Humans are used to getting things backwards. But a few things in Nature go backwards all by themselves, and for perfectly good reasons. The Mississippi River in America flowed backwards after an 1811 earthquake. The Reversing Falls in Saint John, New Brunswick in Canada, also flows backwards twice a day, as the tide comes in and out at the edge of the ocean. And in Cambodia, the same phenomenon occurs every year, in the river that leads to Southeast Asia’s largest freshwater lake.
The Tonle Sap is actually a combined lake and river system, with the lake portion measuring some 2700 sq. km., and about a meter in depth for most of the season. But as with many things during the monsoons, all that changes, much to the benefit of millions of people.
With the continuous rains swelling the Mekong River to which the Tonle Sap connects, the flow is actually reversed, and instead of water trickling out of Tonle Sap, it rushes in and increases the size of the lake to 16,000 sq. km. and nine meters in depth. The increased water flow brings fish and creates the perfect spawning environment, which means a fishing industry that supports over three million people. This single body of water is responsible for 75% of the fish caught inland, in Cambodia, and constitutes 60% of the protein taken in by the country’s residents.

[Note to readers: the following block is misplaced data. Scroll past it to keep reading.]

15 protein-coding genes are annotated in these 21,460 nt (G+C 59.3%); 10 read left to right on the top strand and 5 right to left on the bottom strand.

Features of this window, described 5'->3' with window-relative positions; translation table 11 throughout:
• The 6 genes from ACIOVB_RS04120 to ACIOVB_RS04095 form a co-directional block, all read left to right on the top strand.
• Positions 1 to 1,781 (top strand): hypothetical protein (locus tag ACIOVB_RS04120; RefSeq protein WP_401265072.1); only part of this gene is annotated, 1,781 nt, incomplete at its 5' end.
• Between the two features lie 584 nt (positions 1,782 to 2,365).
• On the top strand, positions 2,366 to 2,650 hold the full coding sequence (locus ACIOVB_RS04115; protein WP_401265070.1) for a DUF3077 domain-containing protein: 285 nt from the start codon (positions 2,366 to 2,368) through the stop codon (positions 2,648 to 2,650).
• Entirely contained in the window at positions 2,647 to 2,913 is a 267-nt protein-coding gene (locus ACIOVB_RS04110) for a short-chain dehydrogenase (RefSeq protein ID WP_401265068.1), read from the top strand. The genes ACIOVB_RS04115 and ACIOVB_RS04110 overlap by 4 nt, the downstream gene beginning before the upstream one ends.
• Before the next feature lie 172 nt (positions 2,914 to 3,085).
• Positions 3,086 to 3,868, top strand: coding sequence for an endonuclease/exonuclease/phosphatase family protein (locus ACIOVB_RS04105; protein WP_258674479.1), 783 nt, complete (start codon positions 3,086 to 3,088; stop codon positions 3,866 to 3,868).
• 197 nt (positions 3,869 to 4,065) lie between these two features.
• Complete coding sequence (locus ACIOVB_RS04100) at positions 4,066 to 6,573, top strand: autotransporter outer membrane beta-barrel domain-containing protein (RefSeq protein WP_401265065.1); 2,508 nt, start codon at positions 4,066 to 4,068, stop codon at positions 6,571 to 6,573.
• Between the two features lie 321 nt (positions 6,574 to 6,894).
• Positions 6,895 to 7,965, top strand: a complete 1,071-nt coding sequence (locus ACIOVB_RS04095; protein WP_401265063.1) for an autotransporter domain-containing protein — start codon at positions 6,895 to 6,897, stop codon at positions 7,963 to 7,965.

In addition, the rich silt brought in by the Mekong, fertilizes the banks of the Tonle Sap over which it flows, leaving fertilized ground for growing crops when the water’s flow reverses, and the fish retreat to the Mekong.